What comes first? The CRM or the Marketing Automation?

What comes first? The CRM or the Marketing Automation?


Having experience with over 275 MA systems, 200+ of which have a CRM involvement, I hear this question a lot – often in the situation when an organisation KNOWS they need Marketing Automation – but they either are thinking of re-building their CRM first, or they have a messy CRM they’re a little ashamed of.

Later on I shall re-phrase the question itself – but let me take you on a bit of a journey in this article.

Why the question?

Whilst I understand why this question is asked – I do cringe somewhat each time I hear it. And whilst I am keen not to frivolize – it’s a little like the chicken and the egg.   It’s unanswerable – because although CRM and MA are indeed intrinsically linked, they play vastly different ROLES – so to ask “which should come first” is very, well – chick and egg like.CRM and MA are two very different systems – they are going to be entwined in the future, but these are very different systems with very different features and benefits.

And although they may share the same data in the future – when you get it right – in my experience, nothing cleanses CRM data faster than a good Marketing Automation engine. And nothing fixes bent and broken sales processes better than MA.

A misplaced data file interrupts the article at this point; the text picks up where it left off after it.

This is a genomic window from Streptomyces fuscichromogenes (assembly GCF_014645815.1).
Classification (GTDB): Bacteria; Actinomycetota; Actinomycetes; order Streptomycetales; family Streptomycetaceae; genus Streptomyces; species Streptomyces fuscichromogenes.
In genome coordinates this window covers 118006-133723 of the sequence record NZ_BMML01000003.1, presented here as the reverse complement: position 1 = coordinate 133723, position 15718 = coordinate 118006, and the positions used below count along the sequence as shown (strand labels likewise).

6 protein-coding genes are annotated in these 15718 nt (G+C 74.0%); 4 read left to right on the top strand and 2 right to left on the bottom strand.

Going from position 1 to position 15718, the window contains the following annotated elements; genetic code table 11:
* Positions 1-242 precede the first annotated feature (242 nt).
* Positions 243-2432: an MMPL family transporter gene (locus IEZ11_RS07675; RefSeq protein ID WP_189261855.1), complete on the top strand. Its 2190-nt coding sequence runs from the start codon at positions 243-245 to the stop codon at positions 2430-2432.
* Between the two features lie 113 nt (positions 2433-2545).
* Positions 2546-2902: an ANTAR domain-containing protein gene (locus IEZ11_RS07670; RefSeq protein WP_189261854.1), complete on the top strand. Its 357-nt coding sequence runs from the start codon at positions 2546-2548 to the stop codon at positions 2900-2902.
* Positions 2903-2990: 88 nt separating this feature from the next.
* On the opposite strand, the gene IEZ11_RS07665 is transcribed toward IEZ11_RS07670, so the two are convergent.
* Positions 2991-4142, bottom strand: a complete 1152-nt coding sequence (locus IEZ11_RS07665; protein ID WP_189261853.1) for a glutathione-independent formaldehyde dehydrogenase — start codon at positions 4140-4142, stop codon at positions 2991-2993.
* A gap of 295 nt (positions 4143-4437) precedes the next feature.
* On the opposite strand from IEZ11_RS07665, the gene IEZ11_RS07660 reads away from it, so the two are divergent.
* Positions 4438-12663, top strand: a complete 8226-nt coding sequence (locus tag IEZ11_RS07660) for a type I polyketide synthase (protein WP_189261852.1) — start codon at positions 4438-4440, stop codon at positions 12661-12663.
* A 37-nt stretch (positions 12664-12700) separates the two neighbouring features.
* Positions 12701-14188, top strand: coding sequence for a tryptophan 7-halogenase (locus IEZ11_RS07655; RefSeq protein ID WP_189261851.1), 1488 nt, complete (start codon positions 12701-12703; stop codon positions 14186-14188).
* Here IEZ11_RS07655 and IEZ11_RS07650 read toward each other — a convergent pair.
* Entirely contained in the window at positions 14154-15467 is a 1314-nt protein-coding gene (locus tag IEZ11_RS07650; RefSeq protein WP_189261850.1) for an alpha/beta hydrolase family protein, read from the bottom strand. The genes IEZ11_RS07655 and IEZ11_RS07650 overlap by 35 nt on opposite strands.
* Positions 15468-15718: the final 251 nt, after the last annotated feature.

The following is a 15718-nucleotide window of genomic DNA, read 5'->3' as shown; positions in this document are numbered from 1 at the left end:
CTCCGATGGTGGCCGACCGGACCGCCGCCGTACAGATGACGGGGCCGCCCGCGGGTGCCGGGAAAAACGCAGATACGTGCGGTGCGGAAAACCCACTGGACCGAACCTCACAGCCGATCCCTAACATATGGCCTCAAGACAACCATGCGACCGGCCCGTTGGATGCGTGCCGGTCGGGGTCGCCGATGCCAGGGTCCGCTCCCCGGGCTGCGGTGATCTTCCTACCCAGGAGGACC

Let’s look at the definition of the two different systems, then look at their role, where they start and the other stop.

Our experience: With over 19 years of experience of building SFDC, Dynamics, NetSuite and other CRMs, and 9 years experience with marketing automation systems such as Marketo – RMS has developed a 4-minute guide – which includes 4x simple steps to help you during the systems consideration stage. So if you’re wrestling with questions about systems choice or implementation or change management planning, do get in touch.  The first of the four steps [Define] is covered in some depth below – but the other three will need deeper explanation than just a blog post.  The four steps are: Define || Plan || Build || Review.

DEFINE

Whilst MA and CRM certainly overlap — both systems handle Leads, Accounts, Contacts and Opportunities, the features are so very different. And indeed even the people using them are very different.  Marketing people use MA, Sales people use CRM.  MA is responsible for ‘shoveling in the goodness’ into the CRM system for the Sales people to consume.

Marketing focuses on getting the right message out to the right prospects at the right time. Leads who respond with the right level of interest are handed off to sales for qualification, and people who don’t are kept in the Marketing process for cultivation. Marketing also cultivates loyalty of existing customers. Marketing folks don’t man the phones, they don’t manually qualify the leads and they don’t actively participate in the sales process with a client – and consequently, they aren’t measured on revenue the way the sales team is: their metrics are focused on the number and quality of respondents, including the total value of the pipeline.

Attributes of a good Marketing Automation tool

Marketing automation is all about low-cost, effective digital communication with prospects, which means email, social media [organic and paid], SMS & mobile marketing, direct mail, telemarketing and other channels to market – in support of more traditional marketing disciplines such as events, advertising, newsletters, ABM, PR and other above and below the line marketing activities a business undertakes to gain mindshare.